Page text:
To marathon or not to marathon? A little fun with numbers.

It started with Stripey’s post about what your top 5 says about you. And in my comment, I realized that of my 5 favorites, 4 came from 2007 (Code Geass, Gurren Lagann, Seto no Hanayome, Higurashi Kai), and the other candidates aired in 2006 (Haruhi season 1, Higurashi season 1). And then I realized all of those were shows that I had marathoned. So it got me thinking. Is there something about watching a show weekly that takes away from my enjoyment of it? Alternately, was I subconsciously boosting the scores and memories of shows I did marathon? I hypothesized watching a show on a weekly basis might take away from the enjoyment and the memories a slight bit, because I got to stew on each episode for a week, whereas when I marathon a show, I tend to be more bigger-picture focused, and not dwell on minor issues.


The numbers get worse, I’m afraid to say. Source

So I thought I’d have a little fun with numbers, but taking a look at my MAL scores. I discounted all the movies, ONAs and OVAs, since almost all of them are one-shot deals, and focused on just the series that aired at least 12 episodes (or in Nodame Cantabile Paris’ case, 11). I counted 86 shows completed or near complete. 37 are shows I marathoned (defined as having started and finished in 2 weeks or less – although over 90% were started and finished within 1 week). 49 were shows I watched on either a weekly basis or over an extended period of time. This group includes shows that I may have watched in "mini-marathon" batches along the way. It also includes Bakemonogatari, Zan Zetsubou Sensei, and FMA Brotherhood, all series I haven’t technically completed, but felt confident enough about my rating to include them in this group.

Some interesting numbers came to light.

The average score of my marathon group was 8.43, while my average score of my weekly group was just 7.04. But to be fair, the marathon group largely consists of many "greats." So the difference in raw scores is to be expected.

So I took a look at the variances vs. the global score instead. My marathon group had a variance of +.16, while my weekly group had a variance of –.92. Interesting, but again not surprising, because the weekly group was much more likely to include shows that I disliked. And lower deviations tend to have heavier weight in my rankings, since even a bad show on MAL typically won’t get a global rating under 7, whereas I’m willing to rate as low as 4 (anything under that I wouldn’t stick around to watch). I wondered if the strong negative outliers would have a big impact on the difference in variances, but when I took out the top 5 positive and negative variances, the marathon group still had an overall variance of .12, while the weekly group had a variation of –.8. Better, but .92 is still a big difference in what amounts to a 7 point scale.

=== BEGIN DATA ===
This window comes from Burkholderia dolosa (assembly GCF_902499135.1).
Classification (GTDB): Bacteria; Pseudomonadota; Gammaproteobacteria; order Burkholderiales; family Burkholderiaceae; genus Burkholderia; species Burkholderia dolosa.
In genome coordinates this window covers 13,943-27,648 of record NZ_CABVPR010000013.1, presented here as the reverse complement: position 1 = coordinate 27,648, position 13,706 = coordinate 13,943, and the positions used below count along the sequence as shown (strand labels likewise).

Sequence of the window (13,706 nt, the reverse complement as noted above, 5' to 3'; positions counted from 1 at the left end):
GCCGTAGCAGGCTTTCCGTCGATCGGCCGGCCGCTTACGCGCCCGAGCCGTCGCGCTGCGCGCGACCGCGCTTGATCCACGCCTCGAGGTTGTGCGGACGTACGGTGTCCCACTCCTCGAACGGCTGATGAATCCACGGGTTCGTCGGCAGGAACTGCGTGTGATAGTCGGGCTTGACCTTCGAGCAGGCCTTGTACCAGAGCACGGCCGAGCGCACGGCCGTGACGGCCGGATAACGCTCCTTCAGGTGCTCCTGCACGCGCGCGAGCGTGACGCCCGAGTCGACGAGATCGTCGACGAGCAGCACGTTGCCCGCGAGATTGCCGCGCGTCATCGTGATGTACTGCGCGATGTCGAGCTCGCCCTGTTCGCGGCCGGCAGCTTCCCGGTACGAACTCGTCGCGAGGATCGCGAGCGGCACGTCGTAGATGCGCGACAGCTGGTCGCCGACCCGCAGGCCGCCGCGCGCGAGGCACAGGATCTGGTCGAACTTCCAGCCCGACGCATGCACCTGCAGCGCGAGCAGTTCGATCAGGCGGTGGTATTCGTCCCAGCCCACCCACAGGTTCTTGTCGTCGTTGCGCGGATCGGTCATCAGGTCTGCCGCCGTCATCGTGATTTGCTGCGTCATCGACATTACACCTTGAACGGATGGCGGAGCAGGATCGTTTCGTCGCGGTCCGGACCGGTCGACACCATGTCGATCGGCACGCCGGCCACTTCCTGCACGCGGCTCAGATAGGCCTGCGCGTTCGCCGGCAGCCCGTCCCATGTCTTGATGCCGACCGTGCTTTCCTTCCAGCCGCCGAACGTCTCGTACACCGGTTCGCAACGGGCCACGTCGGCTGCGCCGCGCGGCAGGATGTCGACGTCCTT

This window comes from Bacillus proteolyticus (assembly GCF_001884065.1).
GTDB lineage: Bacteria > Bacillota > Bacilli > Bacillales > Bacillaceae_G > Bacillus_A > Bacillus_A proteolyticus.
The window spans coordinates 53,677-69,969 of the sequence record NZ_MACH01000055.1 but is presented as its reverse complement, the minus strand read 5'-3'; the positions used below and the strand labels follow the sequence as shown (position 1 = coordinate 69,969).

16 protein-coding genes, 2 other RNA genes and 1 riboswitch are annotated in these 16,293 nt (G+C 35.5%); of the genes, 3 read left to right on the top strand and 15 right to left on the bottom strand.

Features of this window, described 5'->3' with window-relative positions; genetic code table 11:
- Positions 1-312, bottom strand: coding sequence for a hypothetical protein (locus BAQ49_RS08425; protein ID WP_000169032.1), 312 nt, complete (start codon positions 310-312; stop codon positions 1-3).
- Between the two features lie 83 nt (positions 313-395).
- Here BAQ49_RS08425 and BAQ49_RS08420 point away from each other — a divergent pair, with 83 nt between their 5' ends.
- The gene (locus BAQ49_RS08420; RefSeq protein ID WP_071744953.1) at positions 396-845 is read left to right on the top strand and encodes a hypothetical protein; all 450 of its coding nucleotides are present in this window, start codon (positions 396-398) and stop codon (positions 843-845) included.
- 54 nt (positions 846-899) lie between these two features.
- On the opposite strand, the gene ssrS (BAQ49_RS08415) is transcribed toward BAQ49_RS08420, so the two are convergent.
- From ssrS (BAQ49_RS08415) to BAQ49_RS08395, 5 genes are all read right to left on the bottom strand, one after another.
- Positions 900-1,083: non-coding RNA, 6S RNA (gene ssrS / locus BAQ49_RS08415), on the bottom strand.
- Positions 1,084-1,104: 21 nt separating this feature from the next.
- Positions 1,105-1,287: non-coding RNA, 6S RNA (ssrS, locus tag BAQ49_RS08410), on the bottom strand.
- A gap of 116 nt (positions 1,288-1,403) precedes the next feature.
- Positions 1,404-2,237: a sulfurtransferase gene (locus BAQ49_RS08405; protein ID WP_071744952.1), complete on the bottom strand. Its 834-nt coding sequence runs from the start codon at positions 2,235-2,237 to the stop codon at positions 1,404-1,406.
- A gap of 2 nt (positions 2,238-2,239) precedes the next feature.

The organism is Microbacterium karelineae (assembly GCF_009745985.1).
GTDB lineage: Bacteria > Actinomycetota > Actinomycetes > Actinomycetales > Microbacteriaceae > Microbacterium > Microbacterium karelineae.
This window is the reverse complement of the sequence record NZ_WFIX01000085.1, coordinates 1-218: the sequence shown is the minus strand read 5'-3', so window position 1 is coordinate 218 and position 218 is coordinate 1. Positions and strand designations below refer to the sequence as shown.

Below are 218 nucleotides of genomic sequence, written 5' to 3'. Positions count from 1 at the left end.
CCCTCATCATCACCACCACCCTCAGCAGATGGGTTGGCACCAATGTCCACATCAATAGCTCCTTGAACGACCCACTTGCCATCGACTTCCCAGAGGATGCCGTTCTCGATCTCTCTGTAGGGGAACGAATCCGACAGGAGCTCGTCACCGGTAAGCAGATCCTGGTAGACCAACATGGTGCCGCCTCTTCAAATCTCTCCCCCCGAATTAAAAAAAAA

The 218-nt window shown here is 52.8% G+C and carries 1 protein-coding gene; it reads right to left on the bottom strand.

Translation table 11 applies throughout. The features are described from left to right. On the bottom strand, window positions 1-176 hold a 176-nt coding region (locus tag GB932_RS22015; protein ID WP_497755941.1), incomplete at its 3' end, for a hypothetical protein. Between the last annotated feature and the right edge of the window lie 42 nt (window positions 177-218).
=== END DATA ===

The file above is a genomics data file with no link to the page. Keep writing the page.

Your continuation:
The numbers were interesting, but it still didn’t tell me whether or not I had a ratings bias for shows I marathon vs. shows I follow weekly.

My last ditch effort to try to quantify the bias was to compare the variances of shows that I rated an 8+ between both lists. Once a show reaches 8+ level, I think my rating system becomes a little more consistent. So I figured if there was any sort of bias, it would either show or not show in these cases.

I rated 32 of the 37 shows I marathoned, and 22 of the 49 shows I followed weekly, an 8+. Of the marathon group, I had an average rating of 8.64 and +.3 variance vs. the global score. Meanwhile, of the weekly group, I had an average rating of 8.21, but interestingly, there was a +.07 variance, the first positive variance for this weekly group. On first glance, it still seems like a significant difference though. However, when you take away my 5 favorite shows (of which I have a predictably high rating and variance), the average rating and variance for the marathon group drops down to 8.18 and –.02. Very comparable to the ratings of the weekly group.

These are pretty simple calculations. But in the end, I think the numbers showed that I rate shows pretty consistently, regardless of whether I marathon them or watch them weekly, particularly when a show reaches a very good level (once you account for the favorites bias). It may just be that my memory is skewed to thinking that I enjoy marathoning more, simply because the shows I did marathon were fantastic shows to begin with. However, given a choice between marathoning and following a show weekly, I’d take the marathoning route. Simply because I enjoy experiencing that sense of accomplishment of striking a show off my list. There’s nothing worse than having a long "currently watching" list that seems to never shrink.

So what say you, people of the world? To marathon or not marathon? Do you have a preference? Or am I just foolish to think that anyone but myself (and Lambdadelta I guess) would be interested in pointless numbers. 😉

13 Replies to “To marathon or not to marathon? A little fun with numbers.”